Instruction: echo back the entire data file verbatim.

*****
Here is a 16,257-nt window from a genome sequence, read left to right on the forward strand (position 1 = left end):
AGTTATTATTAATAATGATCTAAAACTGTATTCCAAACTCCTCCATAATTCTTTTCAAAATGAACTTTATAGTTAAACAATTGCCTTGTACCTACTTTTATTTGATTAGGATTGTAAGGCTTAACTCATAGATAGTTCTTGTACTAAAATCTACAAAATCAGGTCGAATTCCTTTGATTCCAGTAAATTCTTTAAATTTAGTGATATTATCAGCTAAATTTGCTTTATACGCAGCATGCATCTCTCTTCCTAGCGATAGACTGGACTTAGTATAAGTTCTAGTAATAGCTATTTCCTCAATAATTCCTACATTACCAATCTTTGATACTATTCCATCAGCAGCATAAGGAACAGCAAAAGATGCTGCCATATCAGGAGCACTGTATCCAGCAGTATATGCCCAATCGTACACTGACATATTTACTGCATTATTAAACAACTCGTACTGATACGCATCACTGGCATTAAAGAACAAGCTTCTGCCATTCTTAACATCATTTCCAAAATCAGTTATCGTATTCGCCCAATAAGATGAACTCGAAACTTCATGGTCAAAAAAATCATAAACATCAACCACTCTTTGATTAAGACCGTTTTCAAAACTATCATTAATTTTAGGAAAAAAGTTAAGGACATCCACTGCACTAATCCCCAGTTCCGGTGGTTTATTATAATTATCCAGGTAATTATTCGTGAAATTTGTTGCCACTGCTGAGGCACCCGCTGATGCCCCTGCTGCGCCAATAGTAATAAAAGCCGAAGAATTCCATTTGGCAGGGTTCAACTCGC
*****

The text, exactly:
Here is a 16,257-nt window from a genome sequence, read left to right on the forward strand (position 1 = left end):
AGTTATTATTAATAATGATCTAAAACTGTATTCCAAACTCCTCCATAATTCTTTTCAAAATGAACTTTATAGTTAAACAATTGCCTTGTACCTACTTTTATTTGATTAGGATTGTAAGGCTTAACTCATAGATAGTTCTTGTACTAAAATCTACAAAATCAGGTCGAATTCCTTTGATTCCAGTAAATTCTTTAAATTTAGTGATATTATCAGCTAAATTTGCTTTATACGCAGCATGCATCTCTCTTCCTAGCGATAGACTGGACTTAGTATAAGTTCTAGTAATAGCTATTTCCTCAATAATTCCTACATTACCAATCTTTGATACTATTCCATCAGCAGCATAAGGAACAGCAAAAGATGCTGCCATATCAGGAGCACTGTATCCAGCAGTATATGCCCAATCGTACACTGACATATTTACTGCATTATTAAACAACTCGTACTGATACGCATCACTGGCATTAAAGAACAAGCTTCTGCCATTCTTAACATCATTTCCAAAATCAGTTATCGTATTCGCCCAATAAGATGAACTCGAAACTTCATGGTCAAAAAAATCATAAACATCAACCACTCTTTGATTAAGACCGTTTTCAAAACTATCATTAATTTTAGGAAAAAAGTTAAGGACATCCACTGCACTAATCCCCAGTTCCGGTGGTTTATTATAATTATCCAGGTAATTATTCGTGAAATTTGTTGCCACTGCTGAGGCACCCGCTGATGCCCCTGCTGCGCCAATAGTAATAAAAGCCGAAGAATTCCATTTGGCAGGGTTCAACTCGC